And at 1pm today, check out this week’s edition of Your Rights at Work, when our guests will be CWA 2336 president Terry Richardson, Fire Fighters Local 36 president Ed Smith and labor historian Lane Windham.
As always, check the calendar on our website at dclabor.org.
Here’s today’s labor history:
On this date in 1914, a coal mine collapsed at Eccles, West Virginia, killing 181 workers.
In 1924, a coal mine disaster claimed the lives of 119 in Benwood, West Virginia.
And in 1971, Congress created OSHA, the Occupational Safety and Health Administration. April 28 has been known since then as “Workers Memorial Day” and unions around the world have organized events to honor the hundreds of thousands of workers killed and injured on the job every year.
Today’s labor quote is by Mother Jones, who said
“Pray for the dead and fight like hell for the living.”
There will be a wreath-laying in honor of legendary labor organizer Mary Harris “Mother” Jones’ 185th birthday this Sunday at noon at the Mother Jones marker in Silver Spring; details at dclabor.org
Local Verizon strikers got a huge boost yesterday with two big rallies in downtown DC. “We’ve got your back” AFL-CIO president Richard Trumka told hundreds of picketers outside the F Street Verizon Wireless store at 1 pm. “You’re not just fighting for yourselves, you’re standing up for all American workers, Trumka said. CWA president Chris Shelton asked if the strikers and their supporters are ready to fight and win, and got back a resounding “yes!” A second rally and picketline was held later in the afternoon at the L Street Verizon Wireless store; both DC stores will be targeted with leafleting and pickets all week. Check the calendar on our website at dclabor.org for the latest details.
A full schedule of labor in the arts this weekend marks the launch of this year’s DC LaborFest, including screenings of “Trumbo” at the AFI Silver Theatre and a new labor-themed play called “The TEMPest” at the Silver Spring Black Box Theater this Friday. Go to dclabor.org and click on calendar for complete details and tickets.
Here’s today’s labor history:
On this date in 1911, James Oppenheim’s poem “Bread and Roses” was published in Industrial Solidarity, the IWW newspaper. Oppenheim was inspired by a speech given by labor union leader, socialist, and feminist Rose Schneiderman who said that "The worker must have bread, but she must have roses, too." A political slogan as well as the name of an associated poem and song, “Bread and Roses” has been translated into other languages and has been set to music by at least three composers.
In 1953, President Dwight Eisenhower signed Executive Order 10450: Security Requirements for Government Employment. The order listed “sexual perversion” as a condition for firing a federal employee and for denying employment to potential applicants.
And in 1978, a cooling tower for a power plant under construction in Willow Island, West Virginia collapsed, killing 51 construction workers in what is thought to be the largest construction accident in U.S. history. OSHA cited contractors for 20 violations, including failures to field test concrete. The cases were settled for $85,000—about $1,700 per worker killed.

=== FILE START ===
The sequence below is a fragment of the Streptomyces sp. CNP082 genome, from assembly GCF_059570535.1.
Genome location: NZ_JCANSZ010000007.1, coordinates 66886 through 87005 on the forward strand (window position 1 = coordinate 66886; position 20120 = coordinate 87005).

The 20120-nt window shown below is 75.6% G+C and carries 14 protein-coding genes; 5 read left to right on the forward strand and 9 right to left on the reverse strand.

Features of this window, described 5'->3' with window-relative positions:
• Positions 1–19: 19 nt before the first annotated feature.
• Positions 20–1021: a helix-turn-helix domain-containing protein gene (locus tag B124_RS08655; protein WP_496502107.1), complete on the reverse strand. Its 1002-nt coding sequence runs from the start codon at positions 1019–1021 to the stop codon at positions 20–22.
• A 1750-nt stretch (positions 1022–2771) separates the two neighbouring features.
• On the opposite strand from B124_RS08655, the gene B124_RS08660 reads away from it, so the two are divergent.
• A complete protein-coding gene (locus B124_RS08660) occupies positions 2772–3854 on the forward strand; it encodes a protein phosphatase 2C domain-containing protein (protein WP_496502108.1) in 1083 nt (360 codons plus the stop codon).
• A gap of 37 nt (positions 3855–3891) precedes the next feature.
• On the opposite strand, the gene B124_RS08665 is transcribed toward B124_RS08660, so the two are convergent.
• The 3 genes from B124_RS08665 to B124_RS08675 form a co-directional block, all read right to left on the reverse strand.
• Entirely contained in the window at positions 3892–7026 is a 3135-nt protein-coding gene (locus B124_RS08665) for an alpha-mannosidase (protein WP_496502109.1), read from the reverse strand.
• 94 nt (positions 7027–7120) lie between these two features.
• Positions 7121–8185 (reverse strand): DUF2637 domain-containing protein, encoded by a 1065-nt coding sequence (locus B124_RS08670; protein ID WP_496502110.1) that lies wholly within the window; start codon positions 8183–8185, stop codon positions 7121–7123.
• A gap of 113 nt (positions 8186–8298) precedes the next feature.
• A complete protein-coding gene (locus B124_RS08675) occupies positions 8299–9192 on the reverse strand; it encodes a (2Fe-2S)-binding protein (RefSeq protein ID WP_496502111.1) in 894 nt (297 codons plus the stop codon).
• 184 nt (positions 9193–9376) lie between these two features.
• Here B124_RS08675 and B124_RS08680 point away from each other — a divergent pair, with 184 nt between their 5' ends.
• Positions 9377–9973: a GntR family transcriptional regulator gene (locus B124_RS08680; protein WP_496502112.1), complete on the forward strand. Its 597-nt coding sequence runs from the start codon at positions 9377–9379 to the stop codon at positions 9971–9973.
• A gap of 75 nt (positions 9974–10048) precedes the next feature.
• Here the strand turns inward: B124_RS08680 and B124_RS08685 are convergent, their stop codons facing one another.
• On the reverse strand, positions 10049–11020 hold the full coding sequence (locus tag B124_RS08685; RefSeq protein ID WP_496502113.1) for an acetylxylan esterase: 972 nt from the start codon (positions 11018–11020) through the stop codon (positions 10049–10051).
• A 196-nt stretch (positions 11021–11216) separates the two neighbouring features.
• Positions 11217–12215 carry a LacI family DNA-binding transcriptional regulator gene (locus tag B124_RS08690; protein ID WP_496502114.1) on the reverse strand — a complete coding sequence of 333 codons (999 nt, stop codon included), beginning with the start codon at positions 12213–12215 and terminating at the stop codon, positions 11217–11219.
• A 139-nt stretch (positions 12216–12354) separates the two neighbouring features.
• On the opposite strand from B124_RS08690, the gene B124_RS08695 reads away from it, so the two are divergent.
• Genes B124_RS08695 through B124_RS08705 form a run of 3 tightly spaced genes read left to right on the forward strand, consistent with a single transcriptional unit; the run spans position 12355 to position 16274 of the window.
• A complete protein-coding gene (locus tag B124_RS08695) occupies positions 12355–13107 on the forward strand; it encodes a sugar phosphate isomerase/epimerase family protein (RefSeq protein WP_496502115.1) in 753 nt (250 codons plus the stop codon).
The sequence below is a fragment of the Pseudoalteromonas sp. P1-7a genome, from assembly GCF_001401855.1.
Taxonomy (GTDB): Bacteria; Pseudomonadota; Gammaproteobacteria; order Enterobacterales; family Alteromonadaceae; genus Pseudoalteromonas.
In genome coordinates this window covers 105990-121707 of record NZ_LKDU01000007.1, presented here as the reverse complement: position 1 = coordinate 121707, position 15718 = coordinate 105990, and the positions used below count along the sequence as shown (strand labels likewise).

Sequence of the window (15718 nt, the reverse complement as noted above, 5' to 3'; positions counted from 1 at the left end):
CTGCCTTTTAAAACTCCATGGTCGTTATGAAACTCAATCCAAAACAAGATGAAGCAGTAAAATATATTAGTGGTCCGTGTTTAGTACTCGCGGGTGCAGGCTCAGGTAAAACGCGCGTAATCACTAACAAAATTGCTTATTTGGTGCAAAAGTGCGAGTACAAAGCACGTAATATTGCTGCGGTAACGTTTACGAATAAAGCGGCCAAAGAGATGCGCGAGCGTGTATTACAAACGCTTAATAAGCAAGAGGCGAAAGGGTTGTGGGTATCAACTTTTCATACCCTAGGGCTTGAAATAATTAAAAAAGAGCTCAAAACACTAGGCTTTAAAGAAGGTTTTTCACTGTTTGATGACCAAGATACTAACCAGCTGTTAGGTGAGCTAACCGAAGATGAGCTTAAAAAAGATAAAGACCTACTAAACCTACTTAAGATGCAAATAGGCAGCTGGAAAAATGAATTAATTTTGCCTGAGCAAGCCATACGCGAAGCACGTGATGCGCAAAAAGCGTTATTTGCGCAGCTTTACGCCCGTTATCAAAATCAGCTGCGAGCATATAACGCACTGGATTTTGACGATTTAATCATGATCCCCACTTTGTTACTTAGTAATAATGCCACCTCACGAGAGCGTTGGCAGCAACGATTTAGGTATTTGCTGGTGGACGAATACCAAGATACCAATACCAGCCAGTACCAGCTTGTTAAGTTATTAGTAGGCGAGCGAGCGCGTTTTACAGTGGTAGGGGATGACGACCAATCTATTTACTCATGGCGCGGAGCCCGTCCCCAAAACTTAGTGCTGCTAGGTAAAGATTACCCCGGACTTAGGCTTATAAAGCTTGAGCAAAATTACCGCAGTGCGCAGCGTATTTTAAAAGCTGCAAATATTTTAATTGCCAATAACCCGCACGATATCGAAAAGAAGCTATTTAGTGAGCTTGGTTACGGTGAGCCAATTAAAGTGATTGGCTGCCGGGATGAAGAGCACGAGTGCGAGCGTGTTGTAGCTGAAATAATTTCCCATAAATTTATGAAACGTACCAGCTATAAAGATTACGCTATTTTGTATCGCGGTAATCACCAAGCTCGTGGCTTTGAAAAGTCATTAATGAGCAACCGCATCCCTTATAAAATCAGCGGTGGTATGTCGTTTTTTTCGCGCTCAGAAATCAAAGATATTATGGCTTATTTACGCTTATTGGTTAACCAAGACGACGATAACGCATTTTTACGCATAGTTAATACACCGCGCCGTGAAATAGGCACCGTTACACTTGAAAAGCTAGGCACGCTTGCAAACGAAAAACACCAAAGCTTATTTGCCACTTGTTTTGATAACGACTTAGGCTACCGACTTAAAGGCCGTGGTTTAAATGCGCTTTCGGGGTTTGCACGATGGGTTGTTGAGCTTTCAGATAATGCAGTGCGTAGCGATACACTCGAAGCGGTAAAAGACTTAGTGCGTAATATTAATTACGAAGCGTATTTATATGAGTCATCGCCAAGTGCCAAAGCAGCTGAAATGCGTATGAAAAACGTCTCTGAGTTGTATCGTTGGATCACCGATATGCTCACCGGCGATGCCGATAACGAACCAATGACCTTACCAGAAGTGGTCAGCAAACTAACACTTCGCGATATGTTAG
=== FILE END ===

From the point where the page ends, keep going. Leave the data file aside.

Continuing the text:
Today’s labor quote is by James Oppenheim
As we come marching, marching, in the beauty of the day
A million darkened kitchens, a thousand mill-lofts gray
Are touched with all the radiance that a sudden sun discloses
For the people hear us singing, "Bread and Roses, Bread and Roses
Picketing and leafleting by striking Verizon workers continues throughout the metro Washington area this week. Several DC Verizon Wireless locations have been added. Dates and times vary; please check our website -- dclabor.org -- for latest details.
And mark your calendar now for the third Annual DC LaborFest, which kicks off later this week. The LaborFest -- anchored by the 16th annual DC Labor FilmFest -- launches its third edition with films, plays and more, starting this Friday. More than 60 events – films, music, poetry, art, theatre, history, soccer and radio – celebrate labor arts, culture and the struggles of working people. Go to dclabor.org for a complete calendar of events and you can also view or download a full-color PDF of the LaborFest program guide with full details on all events.
Highlights of the monthlong labor arts festival include a tour of artist Ben Shahn’s stunning frescos at the VOA, a wreath-laying at the Mother Jones memorial in Silver Spring and an evening of live jazz by local union musicians, as well as a soccer labor night and a full slate of labor films at the AFI Silver Theatre in Silver Spring.
Check out this week's local labor calendar at dclabor.org; click on Calendar.
Here’s today’s labor history:
On this date in 1924, the U.S. House of Representatives passed House Joint Resolution No. 184, a constitutional amendment to prohibit the labor of persons under 18 years of age. The Senate approved the measure a few weeks later, but it was never ratified by the states and is still technically pending.
In 1944, on the orders of President Roosevelt, the U.S. Army seized the Chicago headquarters of the unionized Montgomery Ward & Compny after management defied the National Labor Relations Board.
Today’s labor quote is by Michael Moore
"You can't regulate child labor. You can't regulate slavery. Some things are just wrong."
Michael Moore's latest film is "Where to Invade Next"
With the strike by nearly 40,000 Verizon workers now in its second week, the financial impact on the strikers and their families is beginning to take a toll. “Money is getting tight and the need is great,” reports Community Services Agency Executive Director Kathleen McKirchy. CSA is collecting contributions to its Emergency Assistance Fund to support the strikers; donate online at dclabor.org -- click on Community Services. They’re also accepting and distributing donations of non-perishable food items.
Here’s today’s labor history: